Many of the congregational mosques built in the wake of the Ghurid conquest of north India in the last decades of the twelfth century make extensive use of richly-carved components from Hindu and Jain temples. The images with which these elements were originally carved are frequently mutilated. As a result, it has been taken as axiomatic that these mosques bear witness to the culturally determined expression of a monolithic iconoclasm. The privileging of (primarily Arabic and Persian) historical narratives with their often lurid tales of 'idol destruction', over detailed studies of the monuments themselves, has served to reinforce this impression. The question of figural representation has thus assumed a paradigmatic role in both academic discourse and the popular imagination, figuring the apparent incommensurability of two distinct cultural traditions.

Based largely on empirical evidence, this paper seeks to challenge such a reductive approach to the treatment of the image in early Indo-Muslim religious architecture. It argues that both the use of spolia and the treatment of the image provide insights into the construction and projection of a hybrid visual identity. In doing so, it considers the relationship between the iconoclastic practices witnessed in the Indo-Ghurid mosques and the aniconic style of an indigenous mosque tradition that predates the Ghurid conquest. It highlights a close relationship between the nature of what is represented on reused material and the treatment of the representation in secondary contexts, and considers the possibility that some of the images featured on reused material assumed a talismanic or apotropaic function in such contexts. Taking issue with the vision of a monolithic iconoclasm conjured in both medieval and secondary sources, the paper seeks to demonstrate that the monuments themselves reveal a complex range of responses to the image, ranging from mutilation to emulation.

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"What Should one Know About Islamic Art"
Oleg Grabar
Professor Emeritus, School of Historical Studies, Institute of Advance Study, Princeton, NJ
Aga Khan Professor Emeritus, Harvard University

This paper starts with two assumptions. One is that everything is worth being studied and being known by any claimant to culture in the 21st century. The second one is that it is not possible to become even superficially acquainted with everything. A resolution of the dilemma may reside in making thoughtful rather than accidental choices in whatever should be considered essential about a history or the products of a culture. The audience I am imagining is that of educated men and women everywhere, primarily academics and professionals. They are divided between those who belong to Islamic culture and those who do not and one question is whether the same knowledge should be assumed for both groups or whether there are restricted topics, perhaps topics that acquire a different slant in one group or the other.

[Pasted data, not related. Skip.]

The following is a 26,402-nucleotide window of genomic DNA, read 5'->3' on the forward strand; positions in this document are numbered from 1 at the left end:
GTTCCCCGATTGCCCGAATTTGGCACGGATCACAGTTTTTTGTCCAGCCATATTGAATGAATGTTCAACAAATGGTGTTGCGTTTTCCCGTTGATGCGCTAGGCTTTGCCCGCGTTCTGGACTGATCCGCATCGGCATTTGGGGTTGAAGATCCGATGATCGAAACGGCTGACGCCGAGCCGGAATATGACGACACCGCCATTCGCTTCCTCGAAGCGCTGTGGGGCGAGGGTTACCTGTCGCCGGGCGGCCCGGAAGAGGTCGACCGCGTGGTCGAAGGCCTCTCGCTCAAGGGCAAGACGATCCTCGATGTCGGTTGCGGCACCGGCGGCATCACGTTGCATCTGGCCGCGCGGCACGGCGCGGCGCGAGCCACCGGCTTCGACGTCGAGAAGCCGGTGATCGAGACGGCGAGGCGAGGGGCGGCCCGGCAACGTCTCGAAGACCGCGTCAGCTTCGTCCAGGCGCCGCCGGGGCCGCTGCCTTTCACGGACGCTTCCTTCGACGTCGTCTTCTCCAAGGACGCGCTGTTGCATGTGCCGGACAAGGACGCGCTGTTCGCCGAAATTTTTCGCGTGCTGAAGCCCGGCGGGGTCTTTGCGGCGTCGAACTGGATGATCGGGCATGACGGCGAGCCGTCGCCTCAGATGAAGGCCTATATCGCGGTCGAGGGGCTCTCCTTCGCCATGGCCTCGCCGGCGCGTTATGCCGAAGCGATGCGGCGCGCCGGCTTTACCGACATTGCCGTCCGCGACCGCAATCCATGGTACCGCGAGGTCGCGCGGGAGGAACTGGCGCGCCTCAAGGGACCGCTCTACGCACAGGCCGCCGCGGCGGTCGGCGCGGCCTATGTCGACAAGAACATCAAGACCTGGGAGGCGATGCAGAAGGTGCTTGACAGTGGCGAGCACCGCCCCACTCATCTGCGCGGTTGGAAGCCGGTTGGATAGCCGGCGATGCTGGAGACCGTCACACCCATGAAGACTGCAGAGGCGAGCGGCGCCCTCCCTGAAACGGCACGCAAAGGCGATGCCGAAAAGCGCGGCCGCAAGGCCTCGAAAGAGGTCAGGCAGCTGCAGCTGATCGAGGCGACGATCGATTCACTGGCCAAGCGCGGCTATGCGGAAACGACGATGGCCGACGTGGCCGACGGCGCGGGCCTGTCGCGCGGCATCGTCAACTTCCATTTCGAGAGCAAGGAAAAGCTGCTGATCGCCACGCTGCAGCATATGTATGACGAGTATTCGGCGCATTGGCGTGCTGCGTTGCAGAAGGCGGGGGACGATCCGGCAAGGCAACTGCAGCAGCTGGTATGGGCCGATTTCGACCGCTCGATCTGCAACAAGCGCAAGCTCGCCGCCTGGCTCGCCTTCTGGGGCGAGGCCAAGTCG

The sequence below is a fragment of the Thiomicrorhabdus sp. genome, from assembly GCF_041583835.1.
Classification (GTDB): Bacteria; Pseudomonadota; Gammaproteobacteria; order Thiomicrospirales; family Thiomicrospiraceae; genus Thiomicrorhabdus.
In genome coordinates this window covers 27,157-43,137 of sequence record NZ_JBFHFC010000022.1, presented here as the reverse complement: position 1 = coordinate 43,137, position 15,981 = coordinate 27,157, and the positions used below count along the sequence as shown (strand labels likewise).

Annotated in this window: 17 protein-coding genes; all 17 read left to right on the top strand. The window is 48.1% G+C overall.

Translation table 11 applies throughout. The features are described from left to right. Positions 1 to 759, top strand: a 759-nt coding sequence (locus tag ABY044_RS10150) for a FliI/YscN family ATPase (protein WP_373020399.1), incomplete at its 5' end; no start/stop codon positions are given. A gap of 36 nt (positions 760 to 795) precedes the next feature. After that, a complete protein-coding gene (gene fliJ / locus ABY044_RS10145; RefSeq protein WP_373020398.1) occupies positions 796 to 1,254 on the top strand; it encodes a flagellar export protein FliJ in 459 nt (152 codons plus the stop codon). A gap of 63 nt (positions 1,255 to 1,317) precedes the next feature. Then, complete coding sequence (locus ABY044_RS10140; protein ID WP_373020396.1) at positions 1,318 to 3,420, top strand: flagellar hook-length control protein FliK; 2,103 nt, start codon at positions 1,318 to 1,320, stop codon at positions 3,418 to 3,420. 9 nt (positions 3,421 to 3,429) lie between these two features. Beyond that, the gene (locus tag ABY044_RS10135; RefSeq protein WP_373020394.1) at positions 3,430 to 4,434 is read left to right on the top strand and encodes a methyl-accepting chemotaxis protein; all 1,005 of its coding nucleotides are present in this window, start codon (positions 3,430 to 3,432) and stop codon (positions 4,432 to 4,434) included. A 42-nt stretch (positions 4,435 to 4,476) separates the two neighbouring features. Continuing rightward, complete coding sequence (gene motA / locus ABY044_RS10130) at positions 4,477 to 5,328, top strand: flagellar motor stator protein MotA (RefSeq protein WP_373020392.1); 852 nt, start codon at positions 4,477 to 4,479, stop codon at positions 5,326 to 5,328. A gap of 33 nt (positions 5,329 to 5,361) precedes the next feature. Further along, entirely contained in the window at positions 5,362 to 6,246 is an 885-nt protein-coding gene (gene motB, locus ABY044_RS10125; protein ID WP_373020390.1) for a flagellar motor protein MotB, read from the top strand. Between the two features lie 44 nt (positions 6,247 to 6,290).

There is, first of all, a cluster of monuments which could be called "universal masterpieces" because of their intrinsic qualities or intellectual and historical values: Dome of the Rock, Taj Mahal, Safavid Isfahan, Sinan, Safavid painting, medieval ceramics, textiles, etc... A second category would be intellectual problems of universal significance for which Islamis art ptovides significant examples: attitudes toward representation, abstraction, geometry, writing as art, trade in and exchanges of objects, construction of sacred or pious spaces. A third category consists in historical moments of crucial significance for the history of mankind in which the Muslim world played a major role: the end of Late Antiquity with interesting extensions into India, Southeast Asia, and Africa; 15-17th centuries and the great empires. The paper would elaborate on these points and, especially, elicit reactions for the eventual writing of an essay for RES.

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"Overwhelmed by Vision: Describing the Visual Experience"
Renata Holod
Professor, Department of History of Art, UPenn

No abstract available

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"Crossing Lines:
Architecture in Early Islamic South Asia"
Michael W. Meister
Edmund J. and Louise W. Kahn Professor, University of Pennsylvania

"Why the earliest consistent group of Islamic mausoleums should appear in tenth-century Iran is not altogether clear. Dynastic pretensions, worshipping the burial places of Ali, and attempts to attach a Muslim meaning to traditional holy sites must all have played a part in a phenomenon [of the mausoleum] which may have spread westward...." (Ettinghausen and Grabar, 1987)